ODESA, Ukraine — Only tense-looking soldiers were allowed to leave their homes in Odesa on Monday, with the silence on the streets almost audible in this city known for its vibrancy.
The first week of May typically brings tourists, barbecues and blooming flowers to Odesa, an international jewel of culture and commerce on the Black Sea. This year, however, it brought a daylong curfew as authorities feared the potential presence of Russian agents aimed at discord and destruction.
Monday marks the anniversary of a deadly clash between pro-Russian and pro-European activists in the city in 2014 that killed 48 people and injured dozens more. This year, facing a war as well as the memory of a tragic incident often mentioned by Moscow, many worried they would have to fend off Kremlin-backed saboteurs and Russian rockets — rather than insistent tourists.
Many believed Odesa, a key city in Ukraine’s southwest, would be a target for Russian President Vladimir Putin’s invasion. While Russian forces have failed to pose a real threat, city leaders are nonetheless wary.
Odesa Mayor Genadiy Trukhanov, sporting a navy blue track jacket and New Balance sneakers on Sunday, declined to share any specific information about the threat of saboteurs, but he said the curfew was necessary “to fully control the city” and “hamper the activities of any saboteur-reconnaissance groups.”
“We do understand that during the wartime, the Russian Federation may deploy their special agents and saboteur-reconnaissance groups, and presumably there are already such people here, who were recruited by Russia — we cannot deny such possibility,” Trukhanov said from inside his grand Odesa office that boasted crystal chandeliers, a plaque containing St. Michael’s prayer and a large wall-hanging of the port city’s symbol, an anchor.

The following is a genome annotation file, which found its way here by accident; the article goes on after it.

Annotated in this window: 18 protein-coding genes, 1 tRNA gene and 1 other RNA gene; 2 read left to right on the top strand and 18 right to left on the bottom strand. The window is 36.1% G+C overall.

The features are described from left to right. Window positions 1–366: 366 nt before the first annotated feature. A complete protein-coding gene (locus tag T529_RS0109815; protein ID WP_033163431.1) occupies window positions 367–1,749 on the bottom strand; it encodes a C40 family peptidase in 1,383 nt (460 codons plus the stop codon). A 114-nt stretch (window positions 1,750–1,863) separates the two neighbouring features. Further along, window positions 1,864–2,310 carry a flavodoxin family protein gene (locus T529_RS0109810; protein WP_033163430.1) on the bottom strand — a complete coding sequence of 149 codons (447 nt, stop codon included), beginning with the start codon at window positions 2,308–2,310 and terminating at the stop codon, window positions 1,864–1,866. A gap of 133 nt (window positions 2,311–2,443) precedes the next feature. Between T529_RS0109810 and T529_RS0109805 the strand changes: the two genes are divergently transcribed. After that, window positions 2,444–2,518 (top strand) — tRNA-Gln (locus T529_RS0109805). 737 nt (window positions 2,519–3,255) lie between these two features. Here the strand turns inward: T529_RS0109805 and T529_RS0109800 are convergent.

“All such actions are likely coordinated, hence we will monitor and investigate.”
NBC News observed that security had tightened throughout the city. The announced arrests of alleged Russian proxies, a missile strike on a key bridge nearby and the loud explosion of what Ukraine’s military said was a Russian drone shot down by defense forces appeared to show authorities had reason for concern.
Another missile strike reportedly hit a military airfield Monday evening. While NBC News heard the explosion, it has not verified the location.
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This comes days after a missile strike on Odesa’s airport and the recent arrests of others accused of planning civil unrest in the city. It’s also only been one week since an attack on an apartment building killed eight people, including a mother and her newborn.
Odesa’s blurry identity, appearing to be stuck at times between Moscow and Kyiv, has long served as a painful point of contention, experts said.
Vladislav Davidzon, a fellow at the Atlantic Council and author of “From Odesa With Love,” said the Bohemian city with a large Russian-speaking population was key to Putin’s hope to rebuild the Russian empire.
“They’d made a decision to destroy Mariupol, but they really want Odesa in one piece because it’s really important to them psychologically,” Davidzon said in a hotel bar the night before he and his Odesan father-in-law left Ukraine. “It’s a big piece of their narrative and a jewel in their crown.”